What is sport psychology, and how can using its theories help you build great golf mannerisms and manage your game around the course? According to the American Psychological Association, “Sport Psychology is a proficiency that uses psychological knowledge and skills to address optimal performance and well-being of athletes, developmental and social aspects of sports participation, and systemic issues associated with sports settings and organizations … Although there are many specific concepts within applied sport and exercise psychology (e.g., goal setting, concentration, motivation, relaxation, imagery), the general goal is to teach mental skills necessary to perform consistently in training and competition, increase adherence to exercise programs, and to help individuals realize their potential.”
How do these definitions fit into improving your score on the golf course? In short, they mean you should improve how and what you think about prior to a shot and make shot selections that give you the highest percentage for success.
NO MORE ‘DONT’S’
When managing your golf game, the term “self-fulfilling prophecy” can and will affect the outcome of your shot. When playing golf, your mind doesn’t interpret your thoughts of “good or bad” or “do or don’t”; however, it does interpret your thoughts of left, right, water, out-of-bounds, etc. The best thing you can do to improve your score is to eliminate the word don’t before making a stroke. When your last thought before making your stroke from the tee is “Don’t go left,” that’s usually where the ball will go because your mind, which controls your swing, understands left. If you want the ball to go to the right you need only to think “go right” and it usually will go to the right.
The point is that positive thoughts will help you keep the ball in play, which leads to a better score.
I was working with a university student who had hooked his drive into a hazard on the left side of a par 4 hole. The fairway was wide and there was more open room for a miss to the right of the fairway. Before his shot, we had discussed a plan for the best outcome for his tee shot. After his shot went into the hazard, I asked him what his thought was prior to making his swing. He said, “Don’t go left.” His shot to the left was a self-fulfilling prophecy.
Our brains work so quickly that there is no time to change our swing after we have put it in motion. This is due to what is known as open-loop control. The golf swing takes about one second to complete — it’s done before your muscles can stop the swing. So, when the last thought you had was about going left, that’s where the ball will go.
In the diagram above, the eye represents your senses, vision, touch, hearing, and kinesthetic sense (basically the feelings in joints and muscles). Internal feedback comes from within your body, external KP is “knowledge of performance” that lets you know where the ball went and how well or poorly you hit it, and integration is what your brain does with this information so you can think about it after the swing has been completed. In about one and a half seconds you see the club head when addressing the ball, feel your muscles tighten in your body as you make your backswing and downswing, and hear the contact of the club head to the ball. If you have selected the best shot and you execute it correctly, you will have a good result.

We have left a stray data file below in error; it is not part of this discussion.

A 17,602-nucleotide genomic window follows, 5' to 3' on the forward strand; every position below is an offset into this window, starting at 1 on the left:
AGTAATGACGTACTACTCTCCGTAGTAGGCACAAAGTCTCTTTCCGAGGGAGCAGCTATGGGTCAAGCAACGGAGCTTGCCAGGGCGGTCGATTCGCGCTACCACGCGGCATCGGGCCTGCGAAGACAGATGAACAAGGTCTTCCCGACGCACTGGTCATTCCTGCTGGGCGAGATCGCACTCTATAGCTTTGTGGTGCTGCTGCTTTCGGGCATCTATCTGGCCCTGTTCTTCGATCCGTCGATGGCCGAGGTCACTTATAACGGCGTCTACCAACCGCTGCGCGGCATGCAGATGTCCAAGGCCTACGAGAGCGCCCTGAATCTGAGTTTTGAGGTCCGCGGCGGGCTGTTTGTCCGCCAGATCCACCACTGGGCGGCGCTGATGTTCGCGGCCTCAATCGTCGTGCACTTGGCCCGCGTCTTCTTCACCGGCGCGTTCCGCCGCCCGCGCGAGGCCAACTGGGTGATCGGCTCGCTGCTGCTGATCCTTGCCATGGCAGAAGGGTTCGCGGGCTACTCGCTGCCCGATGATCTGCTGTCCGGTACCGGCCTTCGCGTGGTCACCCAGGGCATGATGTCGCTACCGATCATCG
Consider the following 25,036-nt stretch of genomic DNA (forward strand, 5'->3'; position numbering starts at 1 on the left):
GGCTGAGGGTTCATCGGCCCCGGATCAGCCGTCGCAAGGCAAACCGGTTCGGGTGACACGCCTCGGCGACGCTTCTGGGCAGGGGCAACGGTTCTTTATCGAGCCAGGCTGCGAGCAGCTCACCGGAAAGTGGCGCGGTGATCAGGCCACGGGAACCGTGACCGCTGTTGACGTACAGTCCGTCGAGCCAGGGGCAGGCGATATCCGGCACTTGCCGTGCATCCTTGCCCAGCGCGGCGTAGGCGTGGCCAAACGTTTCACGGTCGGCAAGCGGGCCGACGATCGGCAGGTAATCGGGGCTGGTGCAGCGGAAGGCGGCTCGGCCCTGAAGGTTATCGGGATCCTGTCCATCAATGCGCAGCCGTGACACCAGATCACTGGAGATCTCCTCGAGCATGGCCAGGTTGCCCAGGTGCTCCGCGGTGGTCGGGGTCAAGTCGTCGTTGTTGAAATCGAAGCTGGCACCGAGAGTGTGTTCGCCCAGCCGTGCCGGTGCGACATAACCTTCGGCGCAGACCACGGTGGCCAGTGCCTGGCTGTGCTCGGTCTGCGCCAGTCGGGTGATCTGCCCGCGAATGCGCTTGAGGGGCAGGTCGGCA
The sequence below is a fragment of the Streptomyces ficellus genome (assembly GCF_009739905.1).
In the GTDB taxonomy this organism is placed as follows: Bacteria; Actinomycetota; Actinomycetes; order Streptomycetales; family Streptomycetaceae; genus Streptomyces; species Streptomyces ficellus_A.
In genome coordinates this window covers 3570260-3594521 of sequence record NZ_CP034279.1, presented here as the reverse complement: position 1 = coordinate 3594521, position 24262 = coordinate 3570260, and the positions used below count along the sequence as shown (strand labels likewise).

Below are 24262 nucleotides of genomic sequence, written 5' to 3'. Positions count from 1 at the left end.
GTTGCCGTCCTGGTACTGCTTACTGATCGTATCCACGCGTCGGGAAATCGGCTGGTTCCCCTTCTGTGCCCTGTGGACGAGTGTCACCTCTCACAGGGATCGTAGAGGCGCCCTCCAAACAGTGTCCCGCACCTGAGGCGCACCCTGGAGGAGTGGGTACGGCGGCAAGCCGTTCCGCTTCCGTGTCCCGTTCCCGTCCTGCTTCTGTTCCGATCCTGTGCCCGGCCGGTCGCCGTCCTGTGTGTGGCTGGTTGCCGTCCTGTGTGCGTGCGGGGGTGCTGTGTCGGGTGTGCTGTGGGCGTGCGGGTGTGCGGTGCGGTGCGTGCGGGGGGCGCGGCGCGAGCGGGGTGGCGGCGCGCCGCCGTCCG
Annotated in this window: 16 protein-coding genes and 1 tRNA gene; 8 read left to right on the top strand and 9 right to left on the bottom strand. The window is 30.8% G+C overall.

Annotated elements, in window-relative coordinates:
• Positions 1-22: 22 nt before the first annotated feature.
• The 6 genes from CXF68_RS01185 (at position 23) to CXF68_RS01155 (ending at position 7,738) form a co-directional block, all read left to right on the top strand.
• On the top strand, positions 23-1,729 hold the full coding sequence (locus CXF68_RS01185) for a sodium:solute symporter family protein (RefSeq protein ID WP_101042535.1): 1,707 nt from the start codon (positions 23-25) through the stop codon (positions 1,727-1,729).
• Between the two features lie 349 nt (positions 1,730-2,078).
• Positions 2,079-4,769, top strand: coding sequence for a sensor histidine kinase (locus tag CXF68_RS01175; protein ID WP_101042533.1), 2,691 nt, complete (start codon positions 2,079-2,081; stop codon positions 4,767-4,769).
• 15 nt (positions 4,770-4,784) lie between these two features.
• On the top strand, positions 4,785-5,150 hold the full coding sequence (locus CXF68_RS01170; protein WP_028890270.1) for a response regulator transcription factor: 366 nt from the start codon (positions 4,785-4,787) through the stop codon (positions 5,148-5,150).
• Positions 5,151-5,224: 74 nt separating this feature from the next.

SELECTION AND EXECUTION
Two types of errors plague athletes, especially golfers: errors of selection and errors of execution. You can choose the correct shot but mis-hit it. That’s an execution error. Or you can choose the incorrect shot — a selection error. Sport psychologists will tell you to keep your thoughts positive prior to hitting the ball by thinking about or visualizing the ball following your intended line and ending up where you want it to finish. Although positive thoughts are best, too many times golfers make the wrong choice when managing their game — a shot selection error — and no amount of positive thinking will help. For example, you may have a positive thought about hitting under some branches to reach a green in regulation (Photo 1). Usually, with a low percentage shot like this, your ball hits the branches and stays in the rough. This was poor course management by making a shot selection error. Good course management tells you that the better selection would have been to chip the ball into the fairway and then hit the ball to the green.
The same type of poor course management comes when you are short sided next to a green in behind a bunker (Photo 2). Too often golfers try to be “too cute,” another selection error, to get the ball close to the hole and they leave it short of the green. The good miss would be to fly the ball onto the green so it has a chance of staying on the green or rolling into the fringe so you can putt rather than having to make another pitch shot out from the grass or the bunker. Good course management is executing the high percentage shot not the high risk shot.
So, remove the word “don’t” from your golf vocabulary, think of where the shot should go, and select the shot that will give you the highest odds of successfully executing the shot so you can save par or make a bogey. These changes will lower your score.
Dr. Nelson Neal is the head coach of boy’s golf at Lakeridge High School in Lake Oswego, Oregon. He was the assistant golf coach at Marywood University, Scranton, Pennsylvania. Dr. Neal was a Professor and taught university students who were studying to be Physical Education teachers and coaches.